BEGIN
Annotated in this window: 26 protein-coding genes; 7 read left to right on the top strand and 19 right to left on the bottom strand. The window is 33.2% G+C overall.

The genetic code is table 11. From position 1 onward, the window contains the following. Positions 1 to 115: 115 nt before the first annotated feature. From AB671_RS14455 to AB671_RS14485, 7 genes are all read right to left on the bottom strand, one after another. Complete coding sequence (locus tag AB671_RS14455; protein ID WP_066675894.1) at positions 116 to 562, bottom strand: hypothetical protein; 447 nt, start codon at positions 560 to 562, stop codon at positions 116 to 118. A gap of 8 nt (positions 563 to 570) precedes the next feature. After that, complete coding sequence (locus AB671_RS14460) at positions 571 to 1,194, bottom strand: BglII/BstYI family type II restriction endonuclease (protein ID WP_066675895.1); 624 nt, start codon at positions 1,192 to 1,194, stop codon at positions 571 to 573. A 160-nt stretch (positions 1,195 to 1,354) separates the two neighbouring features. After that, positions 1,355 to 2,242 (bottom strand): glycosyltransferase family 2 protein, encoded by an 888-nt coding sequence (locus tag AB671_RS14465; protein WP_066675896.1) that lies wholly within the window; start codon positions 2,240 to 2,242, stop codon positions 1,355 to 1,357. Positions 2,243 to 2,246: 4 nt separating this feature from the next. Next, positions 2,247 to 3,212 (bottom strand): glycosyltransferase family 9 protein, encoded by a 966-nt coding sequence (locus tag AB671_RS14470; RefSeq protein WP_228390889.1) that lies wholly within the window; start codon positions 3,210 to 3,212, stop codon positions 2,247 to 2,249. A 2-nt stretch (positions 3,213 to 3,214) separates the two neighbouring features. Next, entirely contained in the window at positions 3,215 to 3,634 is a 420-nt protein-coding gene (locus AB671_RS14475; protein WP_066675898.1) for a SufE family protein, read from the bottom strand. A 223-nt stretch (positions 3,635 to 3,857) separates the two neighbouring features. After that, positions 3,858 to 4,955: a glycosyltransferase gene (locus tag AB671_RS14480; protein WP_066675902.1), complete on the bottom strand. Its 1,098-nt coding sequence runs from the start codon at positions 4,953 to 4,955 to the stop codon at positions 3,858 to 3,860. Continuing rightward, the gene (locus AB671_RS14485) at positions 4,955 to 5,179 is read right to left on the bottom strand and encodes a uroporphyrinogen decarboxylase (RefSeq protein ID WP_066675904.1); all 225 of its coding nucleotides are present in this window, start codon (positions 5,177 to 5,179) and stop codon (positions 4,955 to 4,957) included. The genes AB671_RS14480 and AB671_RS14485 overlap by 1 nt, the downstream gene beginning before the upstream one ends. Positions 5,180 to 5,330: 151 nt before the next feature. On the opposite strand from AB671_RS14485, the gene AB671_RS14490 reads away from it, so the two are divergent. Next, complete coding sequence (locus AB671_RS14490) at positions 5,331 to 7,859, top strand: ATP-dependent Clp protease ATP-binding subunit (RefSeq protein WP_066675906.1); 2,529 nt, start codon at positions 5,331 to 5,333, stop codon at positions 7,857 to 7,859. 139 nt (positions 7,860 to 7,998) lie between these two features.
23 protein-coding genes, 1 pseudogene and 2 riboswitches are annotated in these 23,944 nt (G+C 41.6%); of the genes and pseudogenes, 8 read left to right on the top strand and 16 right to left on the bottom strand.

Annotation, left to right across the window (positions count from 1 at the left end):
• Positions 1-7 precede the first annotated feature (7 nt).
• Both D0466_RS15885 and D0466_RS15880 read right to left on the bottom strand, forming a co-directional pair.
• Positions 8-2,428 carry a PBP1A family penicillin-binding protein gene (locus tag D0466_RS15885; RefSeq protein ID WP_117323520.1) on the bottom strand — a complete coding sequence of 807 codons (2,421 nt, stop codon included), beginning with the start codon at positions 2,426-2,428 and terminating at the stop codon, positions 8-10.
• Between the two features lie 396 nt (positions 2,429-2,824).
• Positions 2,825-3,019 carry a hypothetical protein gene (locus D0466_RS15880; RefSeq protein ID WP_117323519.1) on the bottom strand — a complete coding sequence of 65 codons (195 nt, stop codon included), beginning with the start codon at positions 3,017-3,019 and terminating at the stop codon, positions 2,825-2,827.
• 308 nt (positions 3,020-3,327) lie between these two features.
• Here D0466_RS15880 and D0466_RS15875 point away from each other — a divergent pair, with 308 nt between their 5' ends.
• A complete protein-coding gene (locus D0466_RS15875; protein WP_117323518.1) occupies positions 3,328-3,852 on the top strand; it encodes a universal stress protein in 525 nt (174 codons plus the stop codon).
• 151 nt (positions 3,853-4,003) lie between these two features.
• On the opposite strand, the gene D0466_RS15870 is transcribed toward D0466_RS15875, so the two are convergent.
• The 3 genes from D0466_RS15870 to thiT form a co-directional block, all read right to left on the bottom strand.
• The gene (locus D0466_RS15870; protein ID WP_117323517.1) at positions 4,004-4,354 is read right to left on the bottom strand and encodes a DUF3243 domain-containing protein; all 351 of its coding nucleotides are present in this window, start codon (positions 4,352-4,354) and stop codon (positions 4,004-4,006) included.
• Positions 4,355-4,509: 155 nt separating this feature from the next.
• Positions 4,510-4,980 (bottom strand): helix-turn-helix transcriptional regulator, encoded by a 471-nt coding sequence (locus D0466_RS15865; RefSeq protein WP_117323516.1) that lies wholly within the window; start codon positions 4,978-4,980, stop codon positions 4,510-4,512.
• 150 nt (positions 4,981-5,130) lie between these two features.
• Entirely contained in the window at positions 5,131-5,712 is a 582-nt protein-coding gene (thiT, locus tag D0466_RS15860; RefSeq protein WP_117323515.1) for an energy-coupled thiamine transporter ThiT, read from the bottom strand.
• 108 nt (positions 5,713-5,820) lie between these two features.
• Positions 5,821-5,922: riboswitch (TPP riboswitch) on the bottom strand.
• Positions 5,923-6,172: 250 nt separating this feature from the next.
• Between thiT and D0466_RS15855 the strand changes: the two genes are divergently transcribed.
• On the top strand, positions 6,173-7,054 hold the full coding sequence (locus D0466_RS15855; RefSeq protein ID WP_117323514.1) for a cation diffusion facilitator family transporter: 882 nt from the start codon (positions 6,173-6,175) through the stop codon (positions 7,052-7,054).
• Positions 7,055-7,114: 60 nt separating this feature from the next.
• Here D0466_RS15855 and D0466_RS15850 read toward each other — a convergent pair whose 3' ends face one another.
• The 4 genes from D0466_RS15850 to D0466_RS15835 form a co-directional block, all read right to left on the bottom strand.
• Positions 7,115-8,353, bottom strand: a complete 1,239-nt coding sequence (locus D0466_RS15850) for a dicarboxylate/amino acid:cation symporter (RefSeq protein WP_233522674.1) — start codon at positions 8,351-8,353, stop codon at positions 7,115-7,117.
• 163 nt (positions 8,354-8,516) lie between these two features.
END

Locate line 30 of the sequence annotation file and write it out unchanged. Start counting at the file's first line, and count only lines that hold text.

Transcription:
• 163 nt (positions 8,354-8,516) lie between these two features.